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Applied Optics

Applied Optics

APPLICATIONS-CENTERED RESEARCH IN OPTICS

  • Vol. 29, Iss. 13 — May. 1, 1990
  • pp: 1886–1896

Infrared transmission through cirrus clouds: a radiative model for target detection

K. N. Liou, Y. Takano, S. C. Ou, A. Heymsfield, and W. Kreiss  »View Author Affiliations


Applied Optics, Vol. 29, Issue 13, pp. 1886-1896 (1990)
http://dx.doi.org/10.1364/AO.29.001886


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Abstract

An IR transmission model for thin and subvisual cirrus clouds composed of hexagonal ice crystals with a specific use for target detection has been developed. The present model includes parameterizations of the ice crystal size distribution and the position of cirrus clouds in terms of ambient temperature. To facilitate the scattering and absorption calculations for hexagonal column and plate crystals in connection with transmission calculations, we have developed parameterized equations for their single scattering properties by using the results computed from a geometric ray-tracing program. The successive order-of-scattering approach has been used to account for multiple scattering of ice crystals associated with a target–detector system. The direct radiance, path radiance, and radiances produced by multiple scattering and background radiation involving cirrus clouds have been computed for 3.7- and 10-μm wavelengths. We show that the background radiance at the 3.7-μm wavelength is relatively small so that a high contrast may be obtained using this wavelength for the detection of airborne and ground-based objects in the presence of thin cirrus clouds. Finally, using the present model, including a simple prediction scheme for the ice crystal size distribution and cloud position, the transmission of infrared radiation through cirrus clouds can be efficiently evaluated if the target–detector geometry is defined.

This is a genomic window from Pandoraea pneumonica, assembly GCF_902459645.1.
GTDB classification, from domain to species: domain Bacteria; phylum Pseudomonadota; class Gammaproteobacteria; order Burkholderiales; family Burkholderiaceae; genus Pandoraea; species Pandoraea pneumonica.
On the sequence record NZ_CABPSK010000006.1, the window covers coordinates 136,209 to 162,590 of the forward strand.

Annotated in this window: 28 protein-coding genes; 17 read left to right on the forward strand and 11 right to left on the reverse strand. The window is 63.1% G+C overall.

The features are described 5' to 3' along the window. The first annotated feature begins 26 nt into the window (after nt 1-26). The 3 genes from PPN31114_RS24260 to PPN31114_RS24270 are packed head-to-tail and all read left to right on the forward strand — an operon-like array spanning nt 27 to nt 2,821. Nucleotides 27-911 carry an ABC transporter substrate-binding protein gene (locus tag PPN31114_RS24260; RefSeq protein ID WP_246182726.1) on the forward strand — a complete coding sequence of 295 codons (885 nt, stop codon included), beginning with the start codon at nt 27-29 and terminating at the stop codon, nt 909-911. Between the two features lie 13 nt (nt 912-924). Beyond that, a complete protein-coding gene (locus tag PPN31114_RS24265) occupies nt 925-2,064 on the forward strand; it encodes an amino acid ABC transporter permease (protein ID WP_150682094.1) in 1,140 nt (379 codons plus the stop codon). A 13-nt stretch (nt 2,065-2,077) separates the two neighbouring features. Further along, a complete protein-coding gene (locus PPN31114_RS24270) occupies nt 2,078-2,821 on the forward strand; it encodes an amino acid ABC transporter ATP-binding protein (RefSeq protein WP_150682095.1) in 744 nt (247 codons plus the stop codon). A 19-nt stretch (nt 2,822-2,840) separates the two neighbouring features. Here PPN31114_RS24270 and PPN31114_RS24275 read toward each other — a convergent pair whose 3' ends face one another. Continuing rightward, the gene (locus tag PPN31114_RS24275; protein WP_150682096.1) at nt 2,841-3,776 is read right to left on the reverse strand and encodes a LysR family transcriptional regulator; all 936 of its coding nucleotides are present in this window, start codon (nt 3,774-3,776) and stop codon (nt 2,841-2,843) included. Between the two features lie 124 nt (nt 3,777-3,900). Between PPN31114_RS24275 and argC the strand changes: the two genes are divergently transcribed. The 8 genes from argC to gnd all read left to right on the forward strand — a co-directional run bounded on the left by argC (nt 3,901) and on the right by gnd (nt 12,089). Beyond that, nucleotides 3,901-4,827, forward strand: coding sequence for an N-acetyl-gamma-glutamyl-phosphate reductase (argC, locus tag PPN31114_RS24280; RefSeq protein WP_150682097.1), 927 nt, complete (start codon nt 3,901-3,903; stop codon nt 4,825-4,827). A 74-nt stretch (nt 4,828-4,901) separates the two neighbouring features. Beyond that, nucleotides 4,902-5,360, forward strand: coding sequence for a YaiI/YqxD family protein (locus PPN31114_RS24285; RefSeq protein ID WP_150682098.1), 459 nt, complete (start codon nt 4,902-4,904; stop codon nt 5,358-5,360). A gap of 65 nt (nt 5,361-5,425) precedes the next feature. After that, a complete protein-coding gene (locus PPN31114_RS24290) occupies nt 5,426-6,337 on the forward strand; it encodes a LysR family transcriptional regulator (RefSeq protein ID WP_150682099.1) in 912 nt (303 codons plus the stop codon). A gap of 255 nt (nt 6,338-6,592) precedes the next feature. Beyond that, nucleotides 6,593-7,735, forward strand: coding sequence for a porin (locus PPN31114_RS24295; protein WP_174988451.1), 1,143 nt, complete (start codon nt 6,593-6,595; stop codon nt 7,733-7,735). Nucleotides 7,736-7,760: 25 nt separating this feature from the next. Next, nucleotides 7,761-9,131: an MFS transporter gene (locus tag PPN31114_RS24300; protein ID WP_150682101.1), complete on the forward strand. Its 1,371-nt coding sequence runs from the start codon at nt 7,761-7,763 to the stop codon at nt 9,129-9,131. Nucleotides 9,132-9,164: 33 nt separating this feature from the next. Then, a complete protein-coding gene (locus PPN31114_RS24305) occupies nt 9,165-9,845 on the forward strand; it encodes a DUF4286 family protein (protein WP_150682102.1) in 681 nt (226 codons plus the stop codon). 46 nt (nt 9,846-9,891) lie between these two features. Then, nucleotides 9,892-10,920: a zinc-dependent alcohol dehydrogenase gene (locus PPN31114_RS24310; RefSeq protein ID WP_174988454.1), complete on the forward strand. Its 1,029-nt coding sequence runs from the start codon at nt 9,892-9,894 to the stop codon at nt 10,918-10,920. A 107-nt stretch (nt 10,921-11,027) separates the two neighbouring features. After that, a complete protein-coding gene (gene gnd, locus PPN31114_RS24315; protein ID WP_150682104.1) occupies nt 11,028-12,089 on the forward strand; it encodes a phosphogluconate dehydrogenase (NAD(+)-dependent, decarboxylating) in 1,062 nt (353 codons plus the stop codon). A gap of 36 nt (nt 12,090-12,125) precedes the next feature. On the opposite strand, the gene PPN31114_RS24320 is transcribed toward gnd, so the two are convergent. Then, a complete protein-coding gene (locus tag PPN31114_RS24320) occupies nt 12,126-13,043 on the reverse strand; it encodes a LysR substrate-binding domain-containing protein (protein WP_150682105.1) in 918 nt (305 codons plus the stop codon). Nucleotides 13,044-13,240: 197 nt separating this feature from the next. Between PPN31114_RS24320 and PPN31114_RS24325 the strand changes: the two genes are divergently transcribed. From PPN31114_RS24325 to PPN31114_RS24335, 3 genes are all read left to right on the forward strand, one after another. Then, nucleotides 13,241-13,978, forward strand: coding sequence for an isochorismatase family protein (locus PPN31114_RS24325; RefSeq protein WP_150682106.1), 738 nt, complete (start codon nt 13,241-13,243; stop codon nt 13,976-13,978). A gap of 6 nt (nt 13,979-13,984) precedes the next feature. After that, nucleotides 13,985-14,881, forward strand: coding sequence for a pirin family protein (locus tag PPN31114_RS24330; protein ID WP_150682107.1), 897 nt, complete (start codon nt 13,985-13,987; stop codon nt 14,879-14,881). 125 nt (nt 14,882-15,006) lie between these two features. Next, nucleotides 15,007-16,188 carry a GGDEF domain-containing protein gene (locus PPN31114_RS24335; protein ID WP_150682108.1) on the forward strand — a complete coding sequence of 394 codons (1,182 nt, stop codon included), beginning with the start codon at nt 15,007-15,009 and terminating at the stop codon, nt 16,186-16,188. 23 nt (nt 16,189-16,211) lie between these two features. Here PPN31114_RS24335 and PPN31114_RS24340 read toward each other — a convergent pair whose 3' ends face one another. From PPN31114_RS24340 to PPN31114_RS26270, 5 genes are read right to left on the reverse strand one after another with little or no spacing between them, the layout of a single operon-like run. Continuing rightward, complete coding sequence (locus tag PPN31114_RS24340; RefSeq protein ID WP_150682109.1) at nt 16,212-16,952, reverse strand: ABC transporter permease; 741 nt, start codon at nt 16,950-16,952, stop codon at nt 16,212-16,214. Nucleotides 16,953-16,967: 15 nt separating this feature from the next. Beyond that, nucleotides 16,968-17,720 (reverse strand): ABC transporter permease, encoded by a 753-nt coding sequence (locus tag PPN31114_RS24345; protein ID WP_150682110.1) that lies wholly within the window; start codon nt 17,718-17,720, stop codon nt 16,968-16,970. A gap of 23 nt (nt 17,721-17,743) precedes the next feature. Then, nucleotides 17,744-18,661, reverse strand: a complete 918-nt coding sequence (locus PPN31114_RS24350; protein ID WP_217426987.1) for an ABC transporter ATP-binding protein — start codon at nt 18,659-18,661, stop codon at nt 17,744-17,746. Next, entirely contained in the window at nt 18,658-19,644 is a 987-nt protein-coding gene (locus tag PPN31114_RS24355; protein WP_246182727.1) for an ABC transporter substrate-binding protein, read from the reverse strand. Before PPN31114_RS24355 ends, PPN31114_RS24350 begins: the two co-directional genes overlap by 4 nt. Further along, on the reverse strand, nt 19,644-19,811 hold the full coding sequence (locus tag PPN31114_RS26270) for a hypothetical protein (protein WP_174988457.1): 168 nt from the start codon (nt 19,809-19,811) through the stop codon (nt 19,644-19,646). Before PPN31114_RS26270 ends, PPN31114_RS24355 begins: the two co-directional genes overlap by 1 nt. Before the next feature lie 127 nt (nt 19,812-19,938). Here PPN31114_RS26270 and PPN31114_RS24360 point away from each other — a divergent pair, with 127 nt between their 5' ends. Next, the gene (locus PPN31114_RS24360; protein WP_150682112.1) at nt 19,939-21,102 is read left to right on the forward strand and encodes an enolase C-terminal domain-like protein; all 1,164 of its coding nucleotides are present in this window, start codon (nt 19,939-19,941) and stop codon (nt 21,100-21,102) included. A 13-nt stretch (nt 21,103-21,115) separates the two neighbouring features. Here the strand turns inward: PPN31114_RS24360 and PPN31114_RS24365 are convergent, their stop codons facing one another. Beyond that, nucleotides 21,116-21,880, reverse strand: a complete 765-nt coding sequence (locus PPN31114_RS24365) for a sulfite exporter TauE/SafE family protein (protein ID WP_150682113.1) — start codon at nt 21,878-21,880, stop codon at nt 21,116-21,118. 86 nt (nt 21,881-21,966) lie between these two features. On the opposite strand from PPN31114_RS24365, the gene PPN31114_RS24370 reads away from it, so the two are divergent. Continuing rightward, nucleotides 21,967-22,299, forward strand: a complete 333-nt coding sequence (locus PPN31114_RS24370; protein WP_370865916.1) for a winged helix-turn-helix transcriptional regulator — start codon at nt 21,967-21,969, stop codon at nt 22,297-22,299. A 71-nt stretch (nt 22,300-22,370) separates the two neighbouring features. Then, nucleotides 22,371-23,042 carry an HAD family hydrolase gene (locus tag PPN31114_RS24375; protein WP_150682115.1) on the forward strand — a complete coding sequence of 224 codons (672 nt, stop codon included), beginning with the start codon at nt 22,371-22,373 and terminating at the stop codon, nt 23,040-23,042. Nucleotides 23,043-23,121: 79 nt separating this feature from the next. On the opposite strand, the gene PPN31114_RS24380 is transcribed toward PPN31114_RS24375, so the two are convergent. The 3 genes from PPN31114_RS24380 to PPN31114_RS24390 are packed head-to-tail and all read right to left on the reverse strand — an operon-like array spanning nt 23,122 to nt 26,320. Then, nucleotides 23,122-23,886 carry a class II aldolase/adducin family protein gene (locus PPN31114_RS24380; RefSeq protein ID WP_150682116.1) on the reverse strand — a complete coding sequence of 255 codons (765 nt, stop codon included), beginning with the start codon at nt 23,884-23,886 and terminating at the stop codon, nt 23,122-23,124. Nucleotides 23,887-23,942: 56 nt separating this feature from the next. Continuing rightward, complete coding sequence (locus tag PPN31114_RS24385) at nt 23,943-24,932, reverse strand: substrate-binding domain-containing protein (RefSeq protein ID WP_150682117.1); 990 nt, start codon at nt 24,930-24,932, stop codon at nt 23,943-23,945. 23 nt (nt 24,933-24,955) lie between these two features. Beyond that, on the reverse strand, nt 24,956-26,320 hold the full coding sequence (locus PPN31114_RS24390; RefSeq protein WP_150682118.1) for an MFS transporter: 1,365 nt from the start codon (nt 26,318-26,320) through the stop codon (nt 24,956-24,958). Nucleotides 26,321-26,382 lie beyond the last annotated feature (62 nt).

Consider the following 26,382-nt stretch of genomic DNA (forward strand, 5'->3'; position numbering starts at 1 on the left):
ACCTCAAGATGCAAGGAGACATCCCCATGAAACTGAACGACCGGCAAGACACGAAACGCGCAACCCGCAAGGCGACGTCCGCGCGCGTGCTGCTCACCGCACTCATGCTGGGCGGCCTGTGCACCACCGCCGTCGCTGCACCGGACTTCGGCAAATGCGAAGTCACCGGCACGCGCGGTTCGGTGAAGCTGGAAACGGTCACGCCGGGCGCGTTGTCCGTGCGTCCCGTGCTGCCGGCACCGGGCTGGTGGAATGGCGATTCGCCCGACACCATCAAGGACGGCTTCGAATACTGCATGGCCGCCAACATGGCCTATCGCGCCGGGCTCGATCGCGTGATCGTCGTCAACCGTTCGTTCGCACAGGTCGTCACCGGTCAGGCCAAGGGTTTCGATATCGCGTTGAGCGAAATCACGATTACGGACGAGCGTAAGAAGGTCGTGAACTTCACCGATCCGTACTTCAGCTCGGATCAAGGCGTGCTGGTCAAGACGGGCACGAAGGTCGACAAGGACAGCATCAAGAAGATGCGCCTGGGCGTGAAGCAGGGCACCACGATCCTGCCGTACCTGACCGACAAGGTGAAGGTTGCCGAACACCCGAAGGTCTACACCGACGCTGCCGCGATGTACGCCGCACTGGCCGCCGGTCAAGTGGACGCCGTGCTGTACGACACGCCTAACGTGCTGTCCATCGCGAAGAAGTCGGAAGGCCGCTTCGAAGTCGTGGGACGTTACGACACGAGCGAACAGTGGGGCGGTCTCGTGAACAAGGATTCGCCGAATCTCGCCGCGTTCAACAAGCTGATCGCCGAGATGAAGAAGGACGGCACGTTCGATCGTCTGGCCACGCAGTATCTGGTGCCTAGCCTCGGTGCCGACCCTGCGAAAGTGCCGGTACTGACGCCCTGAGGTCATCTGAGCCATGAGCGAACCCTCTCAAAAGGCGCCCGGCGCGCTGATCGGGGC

© 1990 Optical Society of America

History
Original Manuscript: June 26, 1989
Published: May 1, 1990

Citation
K. N. Liou, Y. Takano, S. C. Ou, A. Heymsfield, and W. Kreiss, "Infrared transmission through cirrus clouds: a radiative model for target detection," Appl. Opt. 29, 1886-1896 (1990)
http://www.opticsinfobase.org/ao/abstract.cfm?URI=ao-29-13-1886


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References

  1. K. N. Liou, “Influence of Cirrus Clouds on Weather and Climate Processes: A Global Perspective,” Mon. Weather Rev. 114, 1167–1199 (1986). [CrossRef]
  2. A. J. Heymsfield, C. M. R. Platt, “A Parameterization of the Particle Size Spectrum of Ice Clouds in Terms of the Ambient Temperature and the Ice Water Content,” J. Atmos. Sci. 41, 846–855 (1984). [CrossRef]
  3. Y. Takano, K. N. Liou, “Solar Radiative Transfer in Cirrus Clouds. Part I: Single-scattering and Optical Properties of Hexagonal Ice Crystals,” J. Atmos. Sci. 46, 3–19 (1989). [CrossRef]
  4. A. J. Heymsfield, “Cirrus Uncinus Generating Cells and the Evolution of Cirriform Clouds. Part I. Aircraft Observations of the Growth of the Ice Phase,” J. Atmos. Sci. 32, 799–808 (1975). [CrossRef]
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  8. C. M. R. Platt Harshvardhan, “Temperature Dependence of Cirrus Extinction: Implication for Climate Feedback,” J. Geophys. Res. 93, 11051–11058 (1988). [CrossRef]
  9. Y. Takano, K. N. Liou, “Solar Radiative Transfer in Cirrus Clouds. Part II: Theory and Computation of Multiple Scattering in an Anisotropic Medium,” J. Atmos. Sci. 46, 20–36 (1989). [CrossRef]
  10. R. W. Pratt, “Review of Radiosonde Humidity and Temperature Errors,” J. Atmos. Ocean. Tech., 2, 404–407 (1985). [CrossRef]
  11. F. J. Kneizys et al., “Atmospheric Transmittance/Radiance: Computer Code <sc>lowtran</sc>5,” Scientific Report, AFGL-TR-80-0067, Air Force Geophysics Laboratory (1980).

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